With the Accords in shambles, the U.S. mounted a massive bombing campaign over the North Vietamese capital of Hanoi. It was code-named “Linebacker II.” Fellow Daedalian Fllight and long-standing FASF member, Charlie Overstreet, had been one of the pilots who took part in that huge aerial assault on North Vietnam, The majority of Flight 24’s aviators flew during that distant Southeast Asian war.
For those of you who might be interested, here is the short (12:13) segment I of the longer documentary of that “Linebacker II” campaign, which was produced by the son of General Glenn R. Sullivan, who commanded the 17th Air Division out of U-Tapao Air Base in Thailand at the time. Here is a link to a number of other films made of that same campaign.
The presentation by Roger was both educational, and also nostalgic for those in the Flight who had fought in the skies above Southeast Asia, and who had lost some of their closest friends and fellow aviators in that now historic conflict. The meeting had an element of sadness, also, because Roger will soon be moving to Oklahoma to be closer to his children and grand-children. Fortunately, Roger’s many interests in El Paso (where he was born), including the Daedalians, will bring him back on regular visits.
(Click on any photo below to see it in full high-resolution()
The Las Cruces, NM, Civil Air Patrol (CAP) has just welcomed another long-time active FASF member to its ranks. Colonel (USAF Retired), John Orton, who is the only former Trustee who flew his own airplane to FASF Board Meetings over the years, has just become a Senior member of the same CAP Squadron which already boasts several other FASF enthusiasts. Two years ago, both the FASF Treasurer, Alma Villezcas, and President, Ric Lambart, were recruited into the same CAP unit by another early FASF member, Colonel Alan Fisher.
REMEMBER: To see any photos in high resolution, simply click on them.
At this past weekend’s monthly CAP SAREX (Search And Rescue Exercise) operation, held at the Las Cruces Municipal Airport, John experienced his first opportunity to take part in one of these regular SAREX programs. During the afternoon, the Squadron also demostrated how it operates to several AFROTC Cadets from NMSU, one of whom is the youngest active member of the FASF, Cadet Captain, Ammber Valverde. Each cadet received an introductory flight in one of the CAP’s Cessna 182 Aircraft during their orientation. These cadets all hope to become pilots in the United States Air Force after they graduate from New Mexico State University. Ammber has already received a Pilot Training Scholarship from the Daedalian Society.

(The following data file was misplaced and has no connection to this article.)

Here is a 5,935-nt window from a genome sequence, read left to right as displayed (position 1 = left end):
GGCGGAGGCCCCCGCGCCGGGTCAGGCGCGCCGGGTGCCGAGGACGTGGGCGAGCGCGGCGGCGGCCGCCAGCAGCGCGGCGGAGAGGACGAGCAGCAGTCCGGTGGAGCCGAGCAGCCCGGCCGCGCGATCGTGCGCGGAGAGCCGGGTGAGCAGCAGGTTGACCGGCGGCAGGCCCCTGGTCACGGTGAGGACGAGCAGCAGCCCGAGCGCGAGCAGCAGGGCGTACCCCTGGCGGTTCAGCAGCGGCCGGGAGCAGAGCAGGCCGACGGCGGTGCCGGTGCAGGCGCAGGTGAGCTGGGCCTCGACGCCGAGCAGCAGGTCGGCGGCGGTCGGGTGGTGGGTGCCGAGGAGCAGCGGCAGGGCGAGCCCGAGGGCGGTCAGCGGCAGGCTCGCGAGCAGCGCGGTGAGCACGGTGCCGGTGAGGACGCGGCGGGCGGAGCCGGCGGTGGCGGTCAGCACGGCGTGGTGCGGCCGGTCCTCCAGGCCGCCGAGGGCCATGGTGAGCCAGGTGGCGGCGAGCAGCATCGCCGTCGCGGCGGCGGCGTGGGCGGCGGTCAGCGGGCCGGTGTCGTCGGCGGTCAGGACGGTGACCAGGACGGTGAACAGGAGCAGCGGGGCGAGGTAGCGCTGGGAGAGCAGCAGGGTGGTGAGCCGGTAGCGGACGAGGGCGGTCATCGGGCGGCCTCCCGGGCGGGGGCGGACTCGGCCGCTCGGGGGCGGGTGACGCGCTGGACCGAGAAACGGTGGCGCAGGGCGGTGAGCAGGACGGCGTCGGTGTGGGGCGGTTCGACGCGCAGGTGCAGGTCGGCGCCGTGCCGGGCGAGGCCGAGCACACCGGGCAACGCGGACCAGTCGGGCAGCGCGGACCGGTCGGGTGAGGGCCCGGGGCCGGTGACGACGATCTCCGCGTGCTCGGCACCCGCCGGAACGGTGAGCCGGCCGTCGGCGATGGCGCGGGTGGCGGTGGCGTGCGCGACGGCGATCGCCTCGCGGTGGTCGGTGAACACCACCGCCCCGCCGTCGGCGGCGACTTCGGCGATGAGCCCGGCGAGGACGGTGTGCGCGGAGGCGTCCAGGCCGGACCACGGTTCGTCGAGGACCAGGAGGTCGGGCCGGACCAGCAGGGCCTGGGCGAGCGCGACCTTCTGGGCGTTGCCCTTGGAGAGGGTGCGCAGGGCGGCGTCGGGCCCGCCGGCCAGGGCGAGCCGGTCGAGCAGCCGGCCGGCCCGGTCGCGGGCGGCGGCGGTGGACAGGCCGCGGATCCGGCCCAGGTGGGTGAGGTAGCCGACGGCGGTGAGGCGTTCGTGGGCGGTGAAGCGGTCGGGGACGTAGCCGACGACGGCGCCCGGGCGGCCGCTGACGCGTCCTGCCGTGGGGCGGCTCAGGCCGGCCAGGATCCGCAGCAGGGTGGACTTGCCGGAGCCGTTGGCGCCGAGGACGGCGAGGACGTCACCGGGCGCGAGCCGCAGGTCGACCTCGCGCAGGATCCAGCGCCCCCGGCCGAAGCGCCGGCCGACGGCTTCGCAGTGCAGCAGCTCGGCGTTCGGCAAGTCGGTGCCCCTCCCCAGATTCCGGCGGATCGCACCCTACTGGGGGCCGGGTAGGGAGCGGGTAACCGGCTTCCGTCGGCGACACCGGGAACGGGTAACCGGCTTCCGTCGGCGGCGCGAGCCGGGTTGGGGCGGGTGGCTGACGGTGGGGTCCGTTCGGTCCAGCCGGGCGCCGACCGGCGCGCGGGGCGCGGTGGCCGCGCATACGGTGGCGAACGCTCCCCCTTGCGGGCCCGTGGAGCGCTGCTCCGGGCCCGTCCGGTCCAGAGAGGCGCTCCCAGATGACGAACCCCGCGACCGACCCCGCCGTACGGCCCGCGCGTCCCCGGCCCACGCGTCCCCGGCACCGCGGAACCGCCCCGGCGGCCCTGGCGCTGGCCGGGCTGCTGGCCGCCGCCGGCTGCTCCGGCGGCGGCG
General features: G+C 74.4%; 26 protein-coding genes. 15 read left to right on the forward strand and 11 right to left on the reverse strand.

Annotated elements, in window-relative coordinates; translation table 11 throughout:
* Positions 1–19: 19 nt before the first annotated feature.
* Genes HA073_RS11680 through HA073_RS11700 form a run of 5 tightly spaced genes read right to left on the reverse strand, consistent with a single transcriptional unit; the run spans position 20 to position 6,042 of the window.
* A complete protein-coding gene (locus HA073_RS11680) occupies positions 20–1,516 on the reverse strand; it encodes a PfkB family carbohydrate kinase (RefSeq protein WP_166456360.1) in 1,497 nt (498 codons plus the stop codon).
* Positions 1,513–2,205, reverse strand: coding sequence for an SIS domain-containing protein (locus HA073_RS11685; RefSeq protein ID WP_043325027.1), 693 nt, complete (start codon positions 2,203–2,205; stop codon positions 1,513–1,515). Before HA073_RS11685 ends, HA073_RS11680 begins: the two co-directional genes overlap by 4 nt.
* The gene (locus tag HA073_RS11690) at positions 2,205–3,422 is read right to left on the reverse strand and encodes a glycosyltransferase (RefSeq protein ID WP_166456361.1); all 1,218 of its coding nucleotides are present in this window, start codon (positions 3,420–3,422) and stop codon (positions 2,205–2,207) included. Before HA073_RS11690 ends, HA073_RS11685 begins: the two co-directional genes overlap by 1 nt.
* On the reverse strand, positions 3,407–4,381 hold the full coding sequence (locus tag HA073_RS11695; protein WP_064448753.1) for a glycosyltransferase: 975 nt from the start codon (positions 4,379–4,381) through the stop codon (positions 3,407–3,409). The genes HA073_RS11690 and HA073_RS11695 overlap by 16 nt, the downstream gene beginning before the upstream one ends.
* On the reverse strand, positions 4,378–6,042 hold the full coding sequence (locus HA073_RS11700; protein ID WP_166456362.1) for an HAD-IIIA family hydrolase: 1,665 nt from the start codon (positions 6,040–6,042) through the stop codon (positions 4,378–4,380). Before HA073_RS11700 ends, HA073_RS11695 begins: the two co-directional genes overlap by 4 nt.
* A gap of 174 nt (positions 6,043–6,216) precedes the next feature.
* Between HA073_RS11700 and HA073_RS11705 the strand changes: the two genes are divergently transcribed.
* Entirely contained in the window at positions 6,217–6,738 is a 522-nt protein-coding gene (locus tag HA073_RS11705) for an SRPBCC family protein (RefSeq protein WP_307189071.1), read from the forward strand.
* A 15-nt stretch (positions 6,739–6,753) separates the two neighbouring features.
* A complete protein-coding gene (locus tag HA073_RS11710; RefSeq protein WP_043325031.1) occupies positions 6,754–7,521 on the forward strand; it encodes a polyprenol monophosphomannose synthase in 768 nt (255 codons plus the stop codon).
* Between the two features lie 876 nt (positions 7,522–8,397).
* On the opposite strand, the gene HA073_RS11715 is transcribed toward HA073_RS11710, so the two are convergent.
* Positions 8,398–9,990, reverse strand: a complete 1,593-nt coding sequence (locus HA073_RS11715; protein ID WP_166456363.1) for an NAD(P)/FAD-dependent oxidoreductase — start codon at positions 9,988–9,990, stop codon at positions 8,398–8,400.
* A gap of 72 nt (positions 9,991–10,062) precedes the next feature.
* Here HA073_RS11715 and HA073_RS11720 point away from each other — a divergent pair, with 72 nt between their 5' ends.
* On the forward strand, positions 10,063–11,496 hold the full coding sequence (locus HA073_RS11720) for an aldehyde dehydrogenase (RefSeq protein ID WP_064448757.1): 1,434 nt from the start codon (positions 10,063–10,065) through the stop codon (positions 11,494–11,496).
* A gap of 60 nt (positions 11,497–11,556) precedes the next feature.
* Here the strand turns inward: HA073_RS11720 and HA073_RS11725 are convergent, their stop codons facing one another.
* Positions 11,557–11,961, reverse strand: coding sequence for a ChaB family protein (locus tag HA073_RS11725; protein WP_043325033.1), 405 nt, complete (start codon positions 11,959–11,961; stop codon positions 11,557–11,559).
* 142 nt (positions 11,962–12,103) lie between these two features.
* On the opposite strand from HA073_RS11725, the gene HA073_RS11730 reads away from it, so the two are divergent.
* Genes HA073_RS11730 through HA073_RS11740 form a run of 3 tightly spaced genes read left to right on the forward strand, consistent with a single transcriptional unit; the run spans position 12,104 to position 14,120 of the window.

A Short 3 minute long video clip at the bottom of this page shows part of the briefing of several Cadets by one of the squadron’s pilots, Travis McKenzie.
Here are some more of the photos of John, and of the other FASF-CAP members at work:
Jim Davis (at Left), one of the original founders of the FASF, and still one of our principal Advisors, took the following 7 minute 14 second video of the exact replica of the Wright Flyer Military model, which was first tested in July of 1909 at Ft. Myers, Virginia, the site of the current Arlington National cemetery. This particular event filmed by Jim was held to celebrate the 1st start-up and ground test of the identical engine to that which successfully launched that flyer into the air that eventful day. The entire project to memorialize that first U.S. Military aircraft was manned and operated by old friends of Jim’s. This video of his friends’ project, called The Wright Experience, is also narrated by Jim.
Jim’s friends with the “The Wright Experience” team has now built four (4) of the Wright Flyer, B models, one of which crashed, killing the two aviators on board, in a rural Ohio field during the summer of 2011. The others are on display at museums across the country. See the 2nd video below to discover more about “The Wright Experience” enterprise.
Without further ado, let’s watch this historic replica as it gets rolled out of its temporary hangar at College Park, MD’s historic “World’s First Airport,” adjacent to Washington, DC and Ft. Myers, where that original Wright flying machine was first tested and accepted by the U.S. Army Signal Corp’s newly founded Aviation group. It was at College Park’s airfield where the Wright Brothers taught our earliest military pilots how to fly their unique aeroplane. This is in celebration of the tenth anniversary of this event video taped by Mr. Davis.
Wright Flyer – – – and “The Wright Experience” team
(Video length 3:02)